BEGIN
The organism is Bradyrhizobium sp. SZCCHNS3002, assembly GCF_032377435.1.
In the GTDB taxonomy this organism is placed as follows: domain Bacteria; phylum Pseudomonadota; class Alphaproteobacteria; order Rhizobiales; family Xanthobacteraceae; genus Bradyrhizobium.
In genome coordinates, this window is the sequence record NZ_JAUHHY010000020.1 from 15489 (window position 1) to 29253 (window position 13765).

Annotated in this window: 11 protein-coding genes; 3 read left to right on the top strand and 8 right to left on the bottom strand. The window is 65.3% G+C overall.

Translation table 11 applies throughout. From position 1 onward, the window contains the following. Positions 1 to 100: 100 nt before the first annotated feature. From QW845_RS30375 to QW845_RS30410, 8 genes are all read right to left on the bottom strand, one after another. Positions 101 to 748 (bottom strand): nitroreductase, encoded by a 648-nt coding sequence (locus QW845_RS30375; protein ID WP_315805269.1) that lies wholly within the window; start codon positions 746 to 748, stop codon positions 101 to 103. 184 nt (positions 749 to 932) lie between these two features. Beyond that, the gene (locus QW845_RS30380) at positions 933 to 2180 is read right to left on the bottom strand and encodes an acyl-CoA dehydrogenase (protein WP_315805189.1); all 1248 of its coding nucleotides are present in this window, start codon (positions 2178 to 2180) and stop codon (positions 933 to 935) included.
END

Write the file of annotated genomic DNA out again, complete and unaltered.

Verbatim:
The organism is Bradyrhizobium sp. SZCCHNS3002, assembly GCF_032377435.1.
In the GTDB taxonomy this organism is placed as follows: domain Bacteria; phylum Pseudomonadota; class Alphaproteobacteria; order Rhizobiales; family Xanthobacteraceae; genus Bradyrhizobium.
In genome coordinates, this window is the sequence record NZ_JAUHHY010000020.1 from 15489 (window position 1) to 29253 (window position 13765).

Annotated in this window: 11 protein-coding genes; 3 read left to right on the top strand and 8 right to left on the bottom strand. The window is 65.3% G+C overall.

Translation table 11 applies throughout. From position 1 onward, the window contains the following. Positions 1 to 100: 100 nt before the first annotated feature. From QW845_RS30375 to QW845_RS30410, 8 genes are all read right to left on the bottom strand, one after another. Positions 101 to 748 (bottom strand): nitroreductase, encoded by a 648-nt coding sequence (locus QW845_RS30375; protein ID WP_315805269.1) that lies wholly within the window; start codon positions 746 to 748, stop codon positions 101 to 103. 184 nt (positions 749 to 932) lie between these two features. Beyond that, the gene (locus QW845_RS30380) at positions 933 to 2180 is read right to left on the bottom strand and encodes an acyl-CoA dehydrogenase (protein WP_315805189.1); all 1248 of its coding nucleotides are present in this window, start codon (positions 2178 to 2180) and stop codon (positions 933 to 935) included.